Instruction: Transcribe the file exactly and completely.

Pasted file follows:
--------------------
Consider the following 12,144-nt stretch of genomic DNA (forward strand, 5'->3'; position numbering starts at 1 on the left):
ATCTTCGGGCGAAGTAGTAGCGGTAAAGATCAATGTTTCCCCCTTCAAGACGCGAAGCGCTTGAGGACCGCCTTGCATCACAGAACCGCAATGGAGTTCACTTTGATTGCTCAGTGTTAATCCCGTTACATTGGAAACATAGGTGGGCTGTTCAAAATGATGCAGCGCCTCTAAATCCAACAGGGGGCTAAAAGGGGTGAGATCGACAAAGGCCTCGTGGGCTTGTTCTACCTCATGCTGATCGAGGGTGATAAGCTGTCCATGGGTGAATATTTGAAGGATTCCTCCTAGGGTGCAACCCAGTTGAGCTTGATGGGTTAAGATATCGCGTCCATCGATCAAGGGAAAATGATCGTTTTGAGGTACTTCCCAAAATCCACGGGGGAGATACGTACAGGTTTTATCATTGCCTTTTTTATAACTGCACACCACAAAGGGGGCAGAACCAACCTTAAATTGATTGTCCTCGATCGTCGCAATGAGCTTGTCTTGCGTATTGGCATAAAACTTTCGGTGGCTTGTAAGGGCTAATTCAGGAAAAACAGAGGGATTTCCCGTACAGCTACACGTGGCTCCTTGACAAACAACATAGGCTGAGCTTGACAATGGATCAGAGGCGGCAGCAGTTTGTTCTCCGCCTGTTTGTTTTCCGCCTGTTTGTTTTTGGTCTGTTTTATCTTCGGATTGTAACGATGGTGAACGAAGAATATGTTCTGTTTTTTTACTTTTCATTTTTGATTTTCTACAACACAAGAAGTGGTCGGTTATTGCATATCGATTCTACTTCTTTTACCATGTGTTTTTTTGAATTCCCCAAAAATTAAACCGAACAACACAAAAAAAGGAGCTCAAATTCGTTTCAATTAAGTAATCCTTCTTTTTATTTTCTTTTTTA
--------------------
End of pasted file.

Consider the following 12,144-nt stretch of genomic DNA (forward strand, 5'->3'; position numbering starts at 1 on the left):
ATCTTCGGGCGAAGTAGTAGCGGTAAAGATCAATGTTTCCCCCTTCAAGACGCGAAGCGCTTGAGGACCGCCTTGCATCACAGAACCGCAATGGAGTTCACTTTGATTGCTCAGTGTTAATCCCGTTACATTGGAAACATAGGTGGGCTGTTCAAAATGATGCAGCGCCTCTAAATCCAACAGGGGGCTAAAAGGGGTGAGATCGACAAAGGCCTCGTGGGCTTGTTCTACCTCATGCTGATCGAGGGTGATAAGCTGTCCATGGGTGAATATTTGAAGGATTCCTCCTAGGGTGCAACCCAGTTGAGCTTGATGGGTTAAGATATCGCGTCCATCGATCAAGGGAAAATGATCGTTTTGAGGTACTTCCCAAAATCCACGGGGGAGATACGTACAGGTTTTATCATTGCCTTTTTTATAACTGCACACCACAAAGGGGGCAGAACCAACCTTAAATTGATTGTCCTCGATCGTCGCAATGAGCTTGTCTTGCGTATTGGCATAAAACTTTCGGTGGCTTGTAAGGGCTAATTCAGGAAAAACAGAGGGATTTCCCGTACAGCTACACGTGGCTCCTTGACAAACAACATAGGCTGAGCTTGACAATGGATCAGAGGCGGCAGCAGTTTGTTCTCCGCCTGTTTGTTTTCCGCCTGTTTGTTTTTGGTCTGTTTTATCTTCGGATTGTAACGATGGTGAACGAAGAATATGTTCTGTTTTTTTACTTTTCATTTTTGATTTTCTACAACACAAGAAGTGGTCGGTTATTGCATATCGATTCTACTTCTTTTACCATGTGTTTTTTTGAATTCCCCAAAAATTAAACCGAACAACACAAAAAAAGGAGCTCAAATTCGTTTCAATTAAGTAATCCTTCTTTTTATTTTCTTTTTTA